In the fourth issue of ACT II we attempt to chart the Athenian theatres’ winter season and bring to the foreground the notions of memory (re-member) and participation (member), of History and the city.
What do we remember of the city and what does the city remember of us? Which stories do artists choose to narrate on the theatre stage? How ‘nostalgic’ or how ‘national’ is the repertoire of the Athenian theatres? Can theatre offer itself as a place to activate urban memory? How pivotal is the role of the state in cultural affairs? Memory constitutes an open system, a dynamic space of continuous renegotiation of the present and the past, which is no other than the space of the city. We are interested in how theatre is registered in this space, both through the performative event itself and through the wider artistic stance and action. In other words, how theatre influences the shape of the city and of its narratives in motion. A wide spectrum is formulated, where we might chance upon a cultural revolution together alongside a reproduction of the dominant national narratives.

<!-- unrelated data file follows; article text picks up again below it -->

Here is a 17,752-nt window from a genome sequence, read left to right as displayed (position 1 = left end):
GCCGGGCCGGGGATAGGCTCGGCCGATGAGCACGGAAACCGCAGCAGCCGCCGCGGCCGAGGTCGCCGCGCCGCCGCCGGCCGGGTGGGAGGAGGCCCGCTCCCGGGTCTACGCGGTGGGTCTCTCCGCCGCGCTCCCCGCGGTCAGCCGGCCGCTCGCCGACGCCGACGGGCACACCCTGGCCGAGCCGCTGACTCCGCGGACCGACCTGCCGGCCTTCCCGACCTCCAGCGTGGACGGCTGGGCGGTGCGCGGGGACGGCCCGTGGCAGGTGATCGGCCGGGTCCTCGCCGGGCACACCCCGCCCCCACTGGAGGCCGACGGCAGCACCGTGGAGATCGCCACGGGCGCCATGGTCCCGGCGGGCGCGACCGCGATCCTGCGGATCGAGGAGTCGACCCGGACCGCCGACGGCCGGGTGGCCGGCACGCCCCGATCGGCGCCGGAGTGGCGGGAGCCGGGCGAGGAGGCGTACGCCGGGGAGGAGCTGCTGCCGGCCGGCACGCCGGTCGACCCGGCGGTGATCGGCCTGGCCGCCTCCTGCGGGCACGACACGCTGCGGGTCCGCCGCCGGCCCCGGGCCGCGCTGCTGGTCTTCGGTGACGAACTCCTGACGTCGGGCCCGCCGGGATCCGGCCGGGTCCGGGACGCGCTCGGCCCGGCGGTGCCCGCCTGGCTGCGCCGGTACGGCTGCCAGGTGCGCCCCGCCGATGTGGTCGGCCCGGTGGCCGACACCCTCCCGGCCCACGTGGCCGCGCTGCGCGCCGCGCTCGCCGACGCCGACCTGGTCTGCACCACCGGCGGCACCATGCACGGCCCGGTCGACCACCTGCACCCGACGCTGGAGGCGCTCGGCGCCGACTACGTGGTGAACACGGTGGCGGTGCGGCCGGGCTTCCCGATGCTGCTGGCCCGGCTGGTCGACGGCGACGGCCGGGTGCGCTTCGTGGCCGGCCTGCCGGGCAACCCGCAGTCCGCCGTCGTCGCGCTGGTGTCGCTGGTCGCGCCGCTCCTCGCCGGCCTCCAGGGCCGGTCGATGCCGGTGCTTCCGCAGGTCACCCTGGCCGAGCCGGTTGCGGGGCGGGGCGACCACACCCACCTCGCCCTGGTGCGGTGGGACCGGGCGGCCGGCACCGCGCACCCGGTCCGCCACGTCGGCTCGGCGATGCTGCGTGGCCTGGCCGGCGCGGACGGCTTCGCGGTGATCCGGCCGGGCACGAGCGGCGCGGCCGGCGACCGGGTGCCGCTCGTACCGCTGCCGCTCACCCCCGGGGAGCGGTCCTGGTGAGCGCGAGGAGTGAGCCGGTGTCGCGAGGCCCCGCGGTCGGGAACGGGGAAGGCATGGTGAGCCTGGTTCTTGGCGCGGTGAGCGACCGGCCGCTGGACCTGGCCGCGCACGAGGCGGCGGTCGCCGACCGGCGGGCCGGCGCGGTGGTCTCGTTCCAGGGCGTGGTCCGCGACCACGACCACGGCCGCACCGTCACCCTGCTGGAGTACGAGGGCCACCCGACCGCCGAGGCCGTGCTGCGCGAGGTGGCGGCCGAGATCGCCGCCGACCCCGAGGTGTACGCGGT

In an attempt to outline the relationships between state and theatre artists, as well as the hierarchies created, we measure the footprint of the numerous cultural regimes and environments operating on the city and the stage. We attempt a critical evaluation of our own stance towards these regulatory authorities and wonder ‘where have we been?’. We wish to highlight the notion of participation within the process of remembering and, furthermore, that of communing ab initio in the critical assessment of our personal participation.
The direction of the issue causes us to ponder even on the place of our magazine, funded by the Ministry of Culture, in relation to the state institutions and the major foundations which are active in the field of both the theatre and the city, affecting the past, the present and the future of both.
Finally, we have decided that the publication of this issue will coincide with ACT II’s first symposium – an event which will incite a discussion about theatre and performing arts, so that their common ‘worries’ and problematics may coexist in a transition from the digital to the physical space, from a magazine to a stage.